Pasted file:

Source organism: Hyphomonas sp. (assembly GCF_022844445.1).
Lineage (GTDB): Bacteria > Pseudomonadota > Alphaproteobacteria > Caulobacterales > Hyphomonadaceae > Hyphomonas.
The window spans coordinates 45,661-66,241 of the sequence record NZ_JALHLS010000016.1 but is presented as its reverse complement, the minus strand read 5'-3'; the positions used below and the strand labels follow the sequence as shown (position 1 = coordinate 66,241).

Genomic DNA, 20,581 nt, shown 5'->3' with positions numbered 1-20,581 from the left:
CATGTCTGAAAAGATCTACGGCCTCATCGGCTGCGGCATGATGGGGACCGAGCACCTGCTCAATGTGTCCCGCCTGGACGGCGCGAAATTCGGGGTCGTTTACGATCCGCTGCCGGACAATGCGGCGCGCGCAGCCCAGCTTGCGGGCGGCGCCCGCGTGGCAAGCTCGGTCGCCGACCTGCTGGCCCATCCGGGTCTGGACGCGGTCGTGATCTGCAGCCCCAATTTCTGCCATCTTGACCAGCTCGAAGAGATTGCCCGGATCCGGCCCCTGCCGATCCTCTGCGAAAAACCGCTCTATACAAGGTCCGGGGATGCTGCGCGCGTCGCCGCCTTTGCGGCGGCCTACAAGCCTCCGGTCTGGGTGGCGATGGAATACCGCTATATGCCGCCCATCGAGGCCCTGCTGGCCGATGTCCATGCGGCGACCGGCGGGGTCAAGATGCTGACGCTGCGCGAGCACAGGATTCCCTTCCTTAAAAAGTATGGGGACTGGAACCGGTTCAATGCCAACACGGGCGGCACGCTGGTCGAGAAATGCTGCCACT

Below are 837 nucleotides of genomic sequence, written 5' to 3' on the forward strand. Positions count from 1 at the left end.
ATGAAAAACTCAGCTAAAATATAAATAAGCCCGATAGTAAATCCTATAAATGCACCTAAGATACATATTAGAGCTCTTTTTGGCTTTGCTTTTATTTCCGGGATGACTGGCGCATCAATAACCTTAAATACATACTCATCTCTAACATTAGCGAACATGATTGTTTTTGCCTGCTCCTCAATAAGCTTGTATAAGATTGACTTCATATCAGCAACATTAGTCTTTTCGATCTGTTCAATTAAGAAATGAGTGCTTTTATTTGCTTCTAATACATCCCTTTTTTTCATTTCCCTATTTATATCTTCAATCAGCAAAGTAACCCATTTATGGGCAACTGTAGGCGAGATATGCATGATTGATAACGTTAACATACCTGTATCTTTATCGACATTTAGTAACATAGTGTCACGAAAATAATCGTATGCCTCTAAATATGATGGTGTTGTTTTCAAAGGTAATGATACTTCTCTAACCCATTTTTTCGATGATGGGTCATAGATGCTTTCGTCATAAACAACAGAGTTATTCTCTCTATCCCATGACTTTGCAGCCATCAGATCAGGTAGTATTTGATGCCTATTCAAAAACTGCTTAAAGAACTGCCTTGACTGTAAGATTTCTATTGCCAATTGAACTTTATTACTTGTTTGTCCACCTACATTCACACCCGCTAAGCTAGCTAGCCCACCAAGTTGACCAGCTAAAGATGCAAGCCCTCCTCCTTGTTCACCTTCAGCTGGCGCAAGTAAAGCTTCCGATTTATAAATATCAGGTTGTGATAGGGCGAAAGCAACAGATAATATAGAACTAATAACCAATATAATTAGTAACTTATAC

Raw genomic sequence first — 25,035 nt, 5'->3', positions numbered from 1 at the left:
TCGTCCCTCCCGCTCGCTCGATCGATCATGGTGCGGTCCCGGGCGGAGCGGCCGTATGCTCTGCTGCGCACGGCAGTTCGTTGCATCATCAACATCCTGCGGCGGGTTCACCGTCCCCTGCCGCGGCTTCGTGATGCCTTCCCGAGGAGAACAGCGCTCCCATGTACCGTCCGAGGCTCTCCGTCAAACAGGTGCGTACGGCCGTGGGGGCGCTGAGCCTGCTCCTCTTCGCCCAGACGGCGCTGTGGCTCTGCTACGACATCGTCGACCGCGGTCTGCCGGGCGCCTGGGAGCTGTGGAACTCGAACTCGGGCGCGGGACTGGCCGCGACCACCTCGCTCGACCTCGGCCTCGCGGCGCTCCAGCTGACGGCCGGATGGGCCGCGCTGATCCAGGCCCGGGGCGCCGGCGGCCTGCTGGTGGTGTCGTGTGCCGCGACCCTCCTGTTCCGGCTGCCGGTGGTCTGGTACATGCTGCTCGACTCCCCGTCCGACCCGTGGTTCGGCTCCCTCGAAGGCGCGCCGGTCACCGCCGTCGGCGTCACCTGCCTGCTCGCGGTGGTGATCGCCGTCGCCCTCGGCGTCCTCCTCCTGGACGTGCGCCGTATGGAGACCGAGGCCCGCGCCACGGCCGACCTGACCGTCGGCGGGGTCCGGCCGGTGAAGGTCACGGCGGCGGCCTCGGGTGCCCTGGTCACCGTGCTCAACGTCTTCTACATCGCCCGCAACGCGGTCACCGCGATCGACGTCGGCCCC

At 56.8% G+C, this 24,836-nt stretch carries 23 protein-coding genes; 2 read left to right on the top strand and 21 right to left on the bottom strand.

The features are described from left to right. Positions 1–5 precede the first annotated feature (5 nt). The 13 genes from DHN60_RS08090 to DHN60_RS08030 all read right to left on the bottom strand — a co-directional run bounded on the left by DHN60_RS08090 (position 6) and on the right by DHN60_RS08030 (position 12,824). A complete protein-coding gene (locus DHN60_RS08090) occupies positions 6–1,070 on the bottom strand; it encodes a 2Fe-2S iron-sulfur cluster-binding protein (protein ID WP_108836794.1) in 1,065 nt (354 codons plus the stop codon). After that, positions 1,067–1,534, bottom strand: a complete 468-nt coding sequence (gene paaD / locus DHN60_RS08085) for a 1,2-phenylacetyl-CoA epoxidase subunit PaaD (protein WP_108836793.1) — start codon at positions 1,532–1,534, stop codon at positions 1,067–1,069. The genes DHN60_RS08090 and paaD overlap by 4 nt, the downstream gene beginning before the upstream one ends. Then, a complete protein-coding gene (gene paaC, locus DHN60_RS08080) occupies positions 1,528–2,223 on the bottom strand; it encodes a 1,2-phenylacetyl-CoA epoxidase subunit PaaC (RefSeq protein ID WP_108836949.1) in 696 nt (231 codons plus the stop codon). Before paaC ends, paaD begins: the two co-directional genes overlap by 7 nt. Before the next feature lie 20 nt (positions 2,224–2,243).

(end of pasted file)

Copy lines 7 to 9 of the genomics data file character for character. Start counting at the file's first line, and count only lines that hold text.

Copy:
ATGAAAAACTCAGCTAAAATATAAATAAGCCCGATAGTAAATCCTATAAATGCACCTAAGATACATATTAGAGCTCTTTTTGGCTTTGCTTTTATTTCCGGGATGACTGGCGCATCAATAACCTTAAATACATACTCATCTCTAACATTAGCGAACATGATTGTTTTTGCCTGCTCCTCAATAAGCTTGTATAAGATTGACTTCATATCAGCAACATTAGTCTTTTCGATCTGTTCAATTAAGAAATGAGTGCTTTTATTTGCTTCTAATACATCCCTTTTTTTCATTTCCCTATTTATATCTTCAATCAGCAAAGTAACCCATTTATGGGCAACTGTAGGCGAGATATGCATGATTGATAACGTTAACATACCTGTATCTTTATCGACATTTAGTAACATAGTGTCACGAAAATAATCGTATGCCTCTAAATATGATGGTGTTGTTTTCAAAGGTAATGATACTTCTCTAACCCATTTTTTCGATGATGGGTCATAGATGCTTTCGTCATAAACAACAGAGTTATTCTCTCTATCCCATGACTTTGCAGCCATCAGATCAGGTAGTATTTGATGCCTATTCAAAAACTGCTTAAAGAACTGCCTTGACTGTAAGATTTCTATTGCCAATTGAACTTTATTACTTGTTTGTCCACCTACATTCACACCCGCTAAGCTAGCTAGCCCACCAAGTTGACCAGCTAAAGATGCAAGCCCTCCTCCTTGTTCACCTTCAGCTGGCGCAAGTAAAGCTTCCGATTTATAAATATCAGGTTGTGATAGGGCGAAAGCAACAGATAATATAGAACTAATAACCAATATAATTAGTAACTTATAC

Raw genomic sequence first — 25,035 nt, 5'->3', positions numbered from 1 at the left:
TCGTCCCTCCCGCTCGCTCGATCGATCATGGTGCGGTCCCGGGCGGAGCGGCCGTATGCTCTGCTGCGCACGGCAGTTCGTTGCATCATCAACATCCTGCGGCGGGTTCACCGTCCCCTGCCGCGGCTTCGTGATGCCTTCCCGAGGAGAACAGCGCTCCCATGTACCGTCCGAGGCTCTCCGTCAAACAGGTGCGTACGGCCGTGGGGGCGCTGAGCCTGCTCCTCTTCGCCCAGACGGCGCTGTGGCTCTGCTACGACATCGTCGACCGCGGTCTGCCGGGCGCCTGGGAGCTGTGGAACTCGAACTCGGGCGCGGGACTGGCCGCGACCACCTCGCTCGACCTCGGCCTCGCGGCGCTCCAGCTGACGGCCGGATGGGCCGCGCTGATCCAGGCCCGGGGCGCCGGCGGCCTGCTGGTGGTGTCGTGTGCCGCGACCCTCCTGTTCCGGCTGCCGGTGGTCTGGTACATGCTGCTCGACTCCCCGTCCGACCCGTGGTTCGGCTCCCTCGAAGGCGCGCCGGTCACCGCCGTCGGCGTCACCTGCCTGCTCGCGGTGGTGATCGCCGTCGCCCTCGGCGTCCTCCTCCTGGACGTGCGCCGTATGGAGACCGAGGCCCGCGCCACGGCCGACCTGACCGTCGGCGGGGTCCGGCCGGTGAAGGTCACGGCGGCGGCCTCGGGTGCCCTGGTCACCGTGCTCAACGTCTTCTACATCGCCCGCAACGCGGTCACCGCGATCGACGTCGGCCCC